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Authors: Thomas Bourveau, Xavier Giroud, Yifan Ji, Xuelin Li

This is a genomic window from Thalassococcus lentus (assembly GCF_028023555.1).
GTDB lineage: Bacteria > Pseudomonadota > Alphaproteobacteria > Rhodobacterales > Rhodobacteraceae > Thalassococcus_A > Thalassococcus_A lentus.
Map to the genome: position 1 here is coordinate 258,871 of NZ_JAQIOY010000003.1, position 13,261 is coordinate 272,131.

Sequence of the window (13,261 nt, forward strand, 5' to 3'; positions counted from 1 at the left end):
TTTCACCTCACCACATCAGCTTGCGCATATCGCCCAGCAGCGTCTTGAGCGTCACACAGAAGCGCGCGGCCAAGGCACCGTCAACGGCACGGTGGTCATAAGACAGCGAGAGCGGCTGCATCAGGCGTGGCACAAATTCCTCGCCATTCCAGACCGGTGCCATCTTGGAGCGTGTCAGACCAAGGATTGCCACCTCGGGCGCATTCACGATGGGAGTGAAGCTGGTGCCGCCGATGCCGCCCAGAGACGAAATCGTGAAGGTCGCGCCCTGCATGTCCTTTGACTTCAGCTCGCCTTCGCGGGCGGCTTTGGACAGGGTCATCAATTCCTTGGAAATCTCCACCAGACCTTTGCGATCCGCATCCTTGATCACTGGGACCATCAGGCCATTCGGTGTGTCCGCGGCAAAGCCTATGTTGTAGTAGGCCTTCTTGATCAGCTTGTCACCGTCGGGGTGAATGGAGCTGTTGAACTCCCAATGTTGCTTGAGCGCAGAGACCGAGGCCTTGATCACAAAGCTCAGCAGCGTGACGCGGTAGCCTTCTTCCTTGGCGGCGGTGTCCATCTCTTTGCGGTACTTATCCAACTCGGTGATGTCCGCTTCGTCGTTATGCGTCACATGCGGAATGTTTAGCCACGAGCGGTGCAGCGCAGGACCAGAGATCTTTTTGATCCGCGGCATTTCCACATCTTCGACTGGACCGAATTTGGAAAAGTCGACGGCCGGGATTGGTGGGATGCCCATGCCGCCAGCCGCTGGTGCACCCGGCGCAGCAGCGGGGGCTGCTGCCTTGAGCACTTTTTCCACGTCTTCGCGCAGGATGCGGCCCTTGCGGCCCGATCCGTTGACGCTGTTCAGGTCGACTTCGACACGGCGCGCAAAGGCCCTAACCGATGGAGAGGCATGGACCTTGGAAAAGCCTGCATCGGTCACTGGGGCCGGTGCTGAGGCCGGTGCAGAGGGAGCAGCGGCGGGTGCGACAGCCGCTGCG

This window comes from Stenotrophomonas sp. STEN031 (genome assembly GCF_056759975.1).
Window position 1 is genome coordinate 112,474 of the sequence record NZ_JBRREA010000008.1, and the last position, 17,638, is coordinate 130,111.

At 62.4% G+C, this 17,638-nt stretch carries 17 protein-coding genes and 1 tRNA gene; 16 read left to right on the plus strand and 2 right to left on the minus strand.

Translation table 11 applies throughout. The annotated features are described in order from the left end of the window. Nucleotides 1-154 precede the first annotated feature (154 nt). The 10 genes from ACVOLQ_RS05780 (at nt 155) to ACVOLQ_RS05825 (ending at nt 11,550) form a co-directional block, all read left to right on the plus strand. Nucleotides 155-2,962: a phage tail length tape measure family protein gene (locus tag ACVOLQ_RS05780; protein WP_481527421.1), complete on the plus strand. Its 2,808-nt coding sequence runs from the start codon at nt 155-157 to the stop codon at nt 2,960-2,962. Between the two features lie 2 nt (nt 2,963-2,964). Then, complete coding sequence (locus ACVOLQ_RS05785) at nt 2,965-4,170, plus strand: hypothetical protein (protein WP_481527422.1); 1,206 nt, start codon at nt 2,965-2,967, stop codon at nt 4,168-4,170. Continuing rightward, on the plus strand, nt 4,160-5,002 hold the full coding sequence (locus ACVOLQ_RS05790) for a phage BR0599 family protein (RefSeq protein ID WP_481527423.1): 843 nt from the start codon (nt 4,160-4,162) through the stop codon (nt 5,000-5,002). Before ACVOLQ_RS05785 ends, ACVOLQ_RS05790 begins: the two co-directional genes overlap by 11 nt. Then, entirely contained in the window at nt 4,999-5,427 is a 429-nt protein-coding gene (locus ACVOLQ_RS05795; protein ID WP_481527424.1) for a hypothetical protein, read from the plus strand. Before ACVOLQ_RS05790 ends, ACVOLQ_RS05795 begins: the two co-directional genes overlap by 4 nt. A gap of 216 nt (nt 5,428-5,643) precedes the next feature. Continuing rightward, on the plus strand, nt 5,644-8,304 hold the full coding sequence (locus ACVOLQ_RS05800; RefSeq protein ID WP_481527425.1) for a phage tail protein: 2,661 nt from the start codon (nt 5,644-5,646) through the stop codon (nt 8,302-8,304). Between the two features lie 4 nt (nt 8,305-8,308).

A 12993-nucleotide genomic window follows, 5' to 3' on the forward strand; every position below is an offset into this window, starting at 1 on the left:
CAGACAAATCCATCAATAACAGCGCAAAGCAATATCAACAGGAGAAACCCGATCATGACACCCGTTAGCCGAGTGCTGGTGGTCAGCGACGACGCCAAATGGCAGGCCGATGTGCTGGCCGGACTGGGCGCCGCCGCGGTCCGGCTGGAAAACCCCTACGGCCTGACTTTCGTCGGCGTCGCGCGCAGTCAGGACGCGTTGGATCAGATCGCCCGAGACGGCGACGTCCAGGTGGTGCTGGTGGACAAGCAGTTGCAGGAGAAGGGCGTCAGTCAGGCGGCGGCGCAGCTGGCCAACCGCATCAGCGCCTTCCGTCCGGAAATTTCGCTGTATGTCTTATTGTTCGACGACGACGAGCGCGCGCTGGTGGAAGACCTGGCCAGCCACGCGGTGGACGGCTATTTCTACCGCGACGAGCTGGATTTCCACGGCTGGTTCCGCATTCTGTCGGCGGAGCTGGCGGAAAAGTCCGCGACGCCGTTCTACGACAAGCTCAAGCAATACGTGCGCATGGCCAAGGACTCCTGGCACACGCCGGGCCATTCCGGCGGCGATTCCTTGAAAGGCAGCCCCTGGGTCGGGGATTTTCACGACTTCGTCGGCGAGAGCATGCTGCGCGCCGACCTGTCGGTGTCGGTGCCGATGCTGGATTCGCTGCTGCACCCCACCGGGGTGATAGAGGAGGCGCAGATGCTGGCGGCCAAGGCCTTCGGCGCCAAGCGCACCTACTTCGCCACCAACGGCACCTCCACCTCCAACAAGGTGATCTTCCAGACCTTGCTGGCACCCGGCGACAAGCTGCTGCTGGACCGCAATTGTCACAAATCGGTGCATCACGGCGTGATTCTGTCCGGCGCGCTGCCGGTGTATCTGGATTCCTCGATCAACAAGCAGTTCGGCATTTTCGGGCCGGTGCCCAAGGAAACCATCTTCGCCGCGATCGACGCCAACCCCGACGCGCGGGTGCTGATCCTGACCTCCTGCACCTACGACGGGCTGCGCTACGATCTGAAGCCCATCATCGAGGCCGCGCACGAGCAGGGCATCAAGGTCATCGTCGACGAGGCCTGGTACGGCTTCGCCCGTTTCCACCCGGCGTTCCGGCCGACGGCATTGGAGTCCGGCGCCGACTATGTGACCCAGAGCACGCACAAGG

We study the social costs of liquidity transparency in the context of non-profit U.S. hospitals. We find that, following a reform that mandates non-profits to disclose more information about their liquidity, hospitals with ex-ante low liquidity take actions to improve their liquidity. They do so by boosting their revenues and profit margins at the expense of service quality. Specifically, we show that these additional cash flows are generated by admitting more patients and charging higher payments. The higher payments reflect a higher propensity to overtreat patients with longer hospital stays and unnecessarily intensive diagnosis processes. These operational changes generate welfare costs such as delays in administering procedures for life-threatening diseases.

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